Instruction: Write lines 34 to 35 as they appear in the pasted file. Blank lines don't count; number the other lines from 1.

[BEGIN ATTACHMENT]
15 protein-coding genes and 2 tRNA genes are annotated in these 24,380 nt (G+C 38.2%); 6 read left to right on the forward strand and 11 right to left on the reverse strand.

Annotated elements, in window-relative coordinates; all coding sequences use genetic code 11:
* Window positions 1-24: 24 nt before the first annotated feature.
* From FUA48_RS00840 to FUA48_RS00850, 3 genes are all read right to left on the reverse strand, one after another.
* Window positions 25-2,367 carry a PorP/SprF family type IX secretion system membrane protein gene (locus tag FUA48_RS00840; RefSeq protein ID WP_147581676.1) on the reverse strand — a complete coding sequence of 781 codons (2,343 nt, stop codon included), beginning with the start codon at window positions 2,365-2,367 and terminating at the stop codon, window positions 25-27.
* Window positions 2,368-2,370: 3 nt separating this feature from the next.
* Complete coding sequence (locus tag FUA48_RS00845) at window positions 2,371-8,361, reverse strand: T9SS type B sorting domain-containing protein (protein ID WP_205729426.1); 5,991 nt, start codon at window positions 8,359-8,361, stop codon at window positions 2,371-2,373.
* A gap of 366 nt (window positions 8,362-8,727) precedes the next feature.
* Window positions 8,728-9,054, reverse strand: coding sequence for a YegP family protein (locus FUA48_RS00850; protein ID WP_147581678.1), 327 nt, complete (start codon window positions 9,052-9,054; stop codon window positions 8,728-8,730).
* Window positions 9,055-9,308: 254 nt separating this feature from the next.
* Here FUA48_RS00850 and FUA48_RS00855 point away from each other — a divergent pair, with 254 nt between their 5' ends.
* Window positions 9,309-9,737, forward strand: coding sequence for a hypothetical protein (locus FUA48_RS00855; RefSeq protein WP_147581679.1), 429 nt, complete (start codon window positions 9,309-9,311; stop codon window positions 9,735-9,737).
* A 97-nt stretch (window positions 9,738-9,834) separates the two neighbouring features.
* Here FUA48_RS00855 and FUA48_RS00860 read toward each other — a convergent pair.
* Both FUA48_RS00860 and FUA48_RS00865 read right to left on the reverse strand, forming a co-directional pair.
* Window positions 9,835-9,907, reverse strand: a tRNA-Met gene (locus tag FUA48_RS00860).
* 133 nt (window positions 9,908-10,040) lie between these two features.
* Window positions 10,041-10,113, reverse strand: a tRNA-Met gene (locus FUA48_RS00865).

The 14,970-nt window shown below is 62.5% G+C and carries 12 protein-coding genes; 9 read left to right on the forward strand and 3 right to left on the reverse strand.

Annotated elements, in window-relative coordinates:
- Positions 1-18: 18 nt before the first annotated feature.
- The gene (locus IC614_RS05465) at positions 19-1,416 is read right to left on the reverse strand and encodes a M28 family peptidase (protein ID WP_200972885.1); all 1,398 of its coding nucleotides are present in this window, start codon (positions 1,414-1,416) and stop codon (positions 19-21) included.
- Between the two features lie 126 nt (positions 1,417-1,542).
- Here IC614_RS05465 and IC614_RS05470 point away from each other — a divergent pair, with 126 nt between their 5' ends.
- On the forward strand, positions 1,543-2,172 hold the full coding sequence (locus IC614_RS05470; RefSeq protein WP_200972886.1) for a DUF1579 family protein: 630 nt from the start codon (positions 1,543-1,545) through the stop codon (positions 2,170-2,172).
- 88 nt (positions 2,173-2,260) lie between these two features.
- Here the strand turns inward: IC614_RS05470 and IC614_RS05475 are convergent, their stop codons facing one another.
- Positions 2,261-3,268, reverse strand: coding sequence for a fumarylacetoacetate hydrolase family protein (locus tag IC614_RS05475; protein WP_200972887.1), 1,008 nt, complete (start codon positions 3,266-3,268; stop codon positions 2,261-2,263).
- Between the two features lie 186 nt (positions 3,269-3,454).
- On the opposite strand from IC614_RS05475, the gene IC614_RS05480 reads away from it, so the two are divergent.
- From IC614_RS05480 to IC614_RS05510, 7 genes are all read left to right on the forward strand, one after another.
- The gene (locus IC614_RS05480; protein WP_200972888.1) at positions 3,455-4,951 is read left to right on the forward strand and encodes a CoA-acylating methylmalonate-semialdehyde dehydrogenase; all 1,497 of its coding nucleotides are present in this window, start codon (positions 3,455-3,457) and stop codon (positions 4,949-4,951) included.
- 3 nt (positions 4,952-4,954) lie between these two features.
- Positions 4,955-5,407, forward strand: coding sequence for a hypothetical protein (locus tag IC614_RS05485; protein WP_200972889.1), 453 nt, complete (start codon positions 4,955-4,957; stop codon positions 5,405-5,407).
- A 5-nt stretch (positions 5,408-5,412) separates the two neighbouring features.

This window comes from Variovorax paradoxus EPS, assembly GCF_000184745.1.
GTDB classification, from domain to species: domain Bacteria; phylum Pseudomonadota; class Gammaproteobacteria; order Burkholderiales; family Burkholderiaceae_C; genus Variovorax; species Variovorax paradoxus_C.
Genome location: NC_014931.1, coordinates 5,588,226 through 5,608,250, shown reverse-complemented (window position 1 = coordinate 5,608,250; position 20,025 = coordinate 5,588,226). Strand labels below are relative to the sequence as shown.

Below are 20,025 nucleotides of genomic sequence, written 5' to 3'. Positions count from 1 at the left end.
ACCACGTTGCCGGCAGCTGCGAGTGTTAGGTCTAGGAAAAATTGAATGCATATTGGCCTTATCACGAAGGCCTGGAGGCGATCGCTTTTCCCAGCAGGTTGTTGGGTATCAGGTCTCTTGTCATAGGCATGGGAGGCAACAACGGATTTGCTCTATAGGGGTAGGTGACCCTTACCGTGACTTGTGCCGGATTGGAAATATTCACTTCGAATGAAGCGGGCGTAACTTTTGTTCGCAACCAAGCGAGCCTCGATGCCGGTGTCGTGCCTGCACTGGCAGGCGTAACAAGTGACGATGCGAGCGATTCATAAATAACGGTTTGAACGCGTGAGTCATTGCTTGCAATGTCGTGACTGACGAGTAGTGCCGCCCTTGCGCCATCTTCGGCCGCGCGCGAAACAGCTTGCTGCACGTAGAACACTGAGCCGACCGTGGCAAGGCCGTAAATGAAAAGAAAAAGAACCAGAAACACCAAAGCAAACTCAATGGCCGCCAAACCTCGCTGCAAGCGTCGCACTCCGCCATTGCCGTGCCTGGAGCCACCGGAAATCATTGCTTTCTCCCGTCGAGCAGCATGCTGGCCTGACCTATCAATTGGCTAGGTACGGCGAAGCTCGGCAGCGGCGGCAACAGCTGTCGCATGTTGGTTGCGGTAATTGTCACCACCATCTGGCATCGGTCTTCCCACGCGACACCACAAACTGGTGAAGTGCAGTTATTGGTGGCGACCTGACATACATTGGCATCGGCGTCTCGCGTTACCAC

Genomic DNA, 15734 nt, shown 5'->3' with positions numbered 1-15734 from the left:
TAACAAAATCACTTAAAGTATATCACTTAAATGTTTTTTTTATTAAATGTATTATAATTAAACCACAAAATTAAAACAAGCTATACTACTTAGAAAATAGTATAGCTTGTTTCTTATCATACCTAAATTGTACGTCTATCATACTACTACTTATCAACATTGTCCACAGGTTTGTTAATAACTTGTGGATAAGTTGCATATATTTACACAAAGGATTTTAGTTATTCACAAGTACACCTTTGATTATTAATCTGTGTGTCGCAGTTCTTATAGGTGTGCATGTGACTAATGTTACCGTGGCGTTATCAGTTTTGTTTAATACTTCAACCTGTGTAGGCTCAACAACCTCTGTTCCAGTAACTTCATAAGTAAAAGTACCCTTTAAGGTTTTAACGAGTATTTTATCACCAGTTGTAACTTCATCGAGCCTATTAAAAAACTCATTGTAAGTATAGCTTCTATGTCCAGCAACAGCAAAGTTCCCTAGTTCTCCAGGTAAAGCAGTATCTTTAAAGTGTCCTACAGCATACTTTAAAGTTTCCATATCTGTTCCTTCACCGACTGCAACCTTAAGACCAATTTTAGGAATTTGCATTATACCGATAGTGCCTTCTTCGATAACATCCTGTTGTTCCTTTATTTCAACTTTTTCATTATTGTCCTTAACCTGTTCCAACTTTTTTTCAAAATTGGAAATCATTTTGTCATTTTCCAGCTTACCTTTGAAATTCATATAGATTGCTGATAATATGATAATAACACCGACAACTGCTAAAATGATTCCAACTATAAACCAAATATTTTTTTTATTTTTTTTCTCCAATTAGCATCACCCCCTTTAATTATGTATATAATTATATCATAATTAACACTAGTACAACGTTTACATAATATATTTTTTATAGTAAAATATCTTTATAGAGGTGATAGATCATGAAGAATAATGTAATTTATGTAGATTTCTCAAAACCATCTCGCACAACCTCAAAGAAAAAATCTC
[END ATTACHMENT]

- Positions 4,955-5,407, forward strand: coding sequence for a hypothetical protein (locus tag IC614_RS05485; protein WP_200972889.1), 453 nt, complete (start codon positions 4,955-4,957; stop codon positions 5,405-5,407).
- A 5-nt stretch (positions 5,408-5,412) separates the two neighbouring features.